Afghan women longing for freedom

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AMERICAN FORK -- The war in Afghanistan has brought greater awareness to the plight of women living under the tyranny of the Taliban.

An American Fork woman just returned from Afghanistan where she visited several women's prisons. Anne Marie Gunther made her visit to Afghanistan when she worked for the Bush administration as an aide to former Vice President Dick Cheney. She went back a few weeks ago for humanitarian work. She says it was a very different experience but equally powerful.

Children playing with their first piƱata as their mothers watch from behind barred windows. These women long to return to their homes and families but most will never be able to reclaim the life they lived before prison.

Gunther says, "What's scary is when they leave prison, a lot of them will be shunned for life, labeled as a prison, a criminal."

They will be labeled a criminal though many of them committed no crime. She says, "It takes three witnesses for a man to be found guilty of a crime, but it takes only one witness -- and it can be the accuser -- for a woman to be found guilty of a crime."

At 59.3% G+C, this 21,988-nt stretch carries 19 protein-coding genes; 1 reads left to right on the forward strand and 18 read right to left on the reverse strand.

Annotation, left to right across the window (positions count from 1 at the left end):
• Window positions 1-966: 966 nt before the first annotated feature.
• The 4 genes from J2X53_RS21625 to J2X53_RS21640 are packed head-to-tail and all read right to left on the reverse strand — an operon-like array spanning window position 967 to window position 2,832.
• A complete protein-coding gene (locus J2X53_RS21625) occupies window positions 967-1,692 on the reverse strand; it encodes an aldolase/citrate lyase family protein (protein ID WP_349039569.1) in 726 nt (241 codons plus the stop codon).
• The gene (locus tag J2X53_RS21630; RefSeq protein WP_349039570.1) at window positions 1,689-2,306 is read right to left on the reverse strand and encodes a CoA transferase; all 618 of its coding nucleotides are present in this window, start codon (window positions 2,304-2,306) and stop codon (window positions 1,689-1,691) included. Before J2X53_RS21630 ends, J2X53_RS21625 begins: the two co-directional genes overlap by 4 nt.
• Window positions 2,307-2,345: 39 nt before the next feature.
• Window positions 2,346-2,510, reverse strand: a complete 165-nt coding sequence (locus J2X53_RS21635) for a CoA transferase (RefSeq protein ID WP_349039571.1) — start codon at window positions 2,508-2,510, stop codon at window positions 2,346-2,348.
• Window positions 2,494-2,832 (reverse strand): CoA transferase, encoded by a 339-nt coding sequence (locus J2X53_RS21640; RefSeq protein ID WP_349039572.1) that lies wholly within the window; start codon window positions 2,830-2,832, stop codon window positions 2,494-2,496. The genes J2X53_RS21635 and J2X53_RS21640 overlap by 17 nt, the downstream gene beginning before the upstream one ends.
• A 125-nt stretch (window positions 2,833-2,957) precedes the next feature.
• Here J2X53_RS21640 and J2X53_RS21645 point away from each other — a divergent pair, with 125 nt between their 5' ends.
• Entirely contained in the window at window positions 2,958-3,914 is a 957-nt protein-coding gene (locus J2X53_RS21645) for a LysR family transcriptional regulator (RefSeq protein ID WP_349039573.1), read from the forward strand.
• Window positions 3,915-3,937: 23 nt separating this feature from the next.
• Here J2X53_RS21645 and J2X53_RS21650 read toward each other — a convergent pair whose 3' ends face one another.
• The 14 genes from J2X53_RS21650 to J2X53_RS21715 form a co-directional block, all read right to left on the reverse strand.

Gunther came to Afghanistan with the Child Light Foundation.

The foundation is trying to improve conditions for women and children living in prison. She says the foundation is "creating opportunities for the women while they are in prison, and then some knowledge and skills they can take with them once they are released from prison."

As Gunther went from prison to prison, she often found the greatest thing she had to offer was simply a shoulder to cry on. That was the case for a woman falsely accused of kidnapping. She says, "She just broke down sobbing, just sobbing. I couldn't do anything but just hug her. I didn't speak her language. She didn't speak my language, but for probably a full minute and a half she just literally sobbed on my shoulder."

Anne Marie says most of the women are without hope. She met a Pakistani woman who told her that her efforts were pointless.

Anne Marie recalls, "The last thing she said to me was you should stay home and have fun. You'll never bring peace to Afghanistan."

But on this trip Anne Marie knows she at least helped bring peace and comfort to women desperate for freedom, and she hopes these small acts will one day make a big difference.

"There's a lot to fix," she says. "I think the key is they have to want to change it."

She's planning to return next year with the Child Light Foundation. Click here for more information.


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